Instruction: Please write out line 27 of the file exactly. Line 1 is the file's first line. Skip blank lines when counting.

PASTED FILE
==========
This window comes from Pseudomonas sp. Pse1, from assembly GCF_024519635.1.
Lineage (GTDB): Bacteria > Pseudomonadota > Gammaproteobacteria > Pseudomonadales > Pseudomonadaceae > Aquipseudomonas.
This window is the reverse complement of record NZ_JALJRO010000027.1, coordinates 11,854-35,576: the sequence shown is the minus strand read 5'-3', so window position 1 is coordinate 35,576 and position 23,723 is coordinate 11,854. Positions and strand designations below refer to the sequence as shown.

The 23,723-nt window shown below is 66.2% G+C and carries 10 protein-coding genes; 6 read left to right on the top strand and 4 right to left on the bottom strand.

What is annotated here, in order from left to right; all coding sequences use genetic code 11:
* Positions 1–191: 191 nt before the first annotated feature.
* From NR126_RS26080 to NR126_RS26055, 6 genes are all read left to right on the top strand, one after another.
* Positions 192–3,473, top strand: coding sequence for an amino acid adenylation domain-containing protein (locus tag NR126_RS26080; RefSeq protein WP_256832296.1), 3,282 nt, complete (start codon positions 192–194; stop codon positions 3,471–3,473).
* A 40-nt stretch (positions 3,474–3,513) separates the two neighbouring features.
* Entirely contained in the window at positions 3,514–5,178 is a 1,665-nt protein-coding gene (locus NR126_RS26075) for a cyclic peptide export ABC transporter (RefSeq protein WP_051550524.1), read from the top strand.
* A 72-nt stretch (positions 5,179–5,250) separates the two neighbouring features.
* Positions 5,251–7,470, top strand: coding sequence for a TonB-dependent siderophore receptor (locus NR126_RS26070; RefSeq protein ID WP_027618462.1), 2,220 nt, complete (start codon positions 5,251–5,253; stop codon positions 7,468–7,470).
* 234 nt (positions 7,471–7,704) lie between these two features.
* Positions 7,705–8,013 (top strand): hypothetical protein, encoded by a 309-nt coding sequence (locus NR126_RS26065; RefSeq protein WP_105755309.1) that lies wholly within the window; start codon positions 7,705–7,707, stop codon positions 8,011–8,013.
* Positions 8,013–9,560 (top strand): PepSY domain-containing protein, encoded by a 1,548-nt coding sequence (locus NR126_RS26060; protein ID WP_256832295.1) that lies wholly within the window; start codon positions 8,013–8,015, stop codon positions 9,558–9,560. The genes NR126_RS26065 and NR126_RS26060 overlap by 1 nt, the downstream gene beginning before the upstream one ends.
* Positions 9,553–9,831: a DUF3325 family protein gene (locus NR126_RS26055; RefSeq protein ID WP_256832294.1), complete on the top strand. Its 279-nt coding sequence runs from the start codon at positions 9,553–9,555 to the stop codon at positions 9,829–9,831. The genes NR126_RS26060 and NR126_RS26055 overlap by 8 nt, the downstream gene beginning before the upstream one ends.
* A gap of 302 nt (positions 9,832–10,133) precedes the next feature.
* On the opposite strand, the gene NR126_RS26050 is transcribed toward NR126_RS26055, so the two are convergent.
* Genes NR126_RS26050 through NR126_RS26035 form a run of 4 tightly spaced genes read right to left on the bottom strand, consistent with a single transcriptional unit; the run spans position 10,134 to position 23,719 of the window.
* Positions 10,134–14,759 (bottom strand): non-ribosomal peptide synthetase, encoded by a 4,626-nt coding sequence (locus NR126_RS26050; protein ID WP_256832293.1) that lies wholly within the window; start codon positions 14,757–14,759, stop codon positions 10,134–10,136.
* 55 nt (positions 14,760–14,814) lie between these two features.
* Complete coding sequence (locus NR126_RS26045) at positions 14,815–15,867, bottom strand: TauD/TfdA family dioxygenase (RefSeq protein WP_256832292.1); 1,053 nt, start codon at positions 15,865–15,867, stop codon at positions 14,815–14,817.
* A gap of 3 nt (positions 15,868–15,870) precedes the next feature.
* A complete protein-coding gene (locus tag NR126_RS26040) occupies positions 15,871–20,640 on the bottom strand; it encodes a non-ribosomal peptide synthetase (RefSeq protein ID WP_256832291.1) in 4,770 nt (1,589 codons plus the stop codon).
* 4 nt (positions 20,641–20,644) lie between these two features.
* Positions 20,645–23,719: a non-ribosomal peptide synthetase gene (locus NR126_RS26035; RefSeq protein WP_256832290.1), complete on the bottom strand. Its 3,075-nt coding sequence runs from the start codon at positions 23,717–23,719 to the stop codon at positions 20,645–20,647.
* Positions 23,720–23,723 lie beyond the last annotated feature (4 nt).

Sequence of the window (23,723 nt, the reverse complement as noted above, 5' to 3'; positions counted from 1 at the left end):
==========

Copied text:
* Positions 23,720–23,723 lie beyond the last annotated feature (4 nt).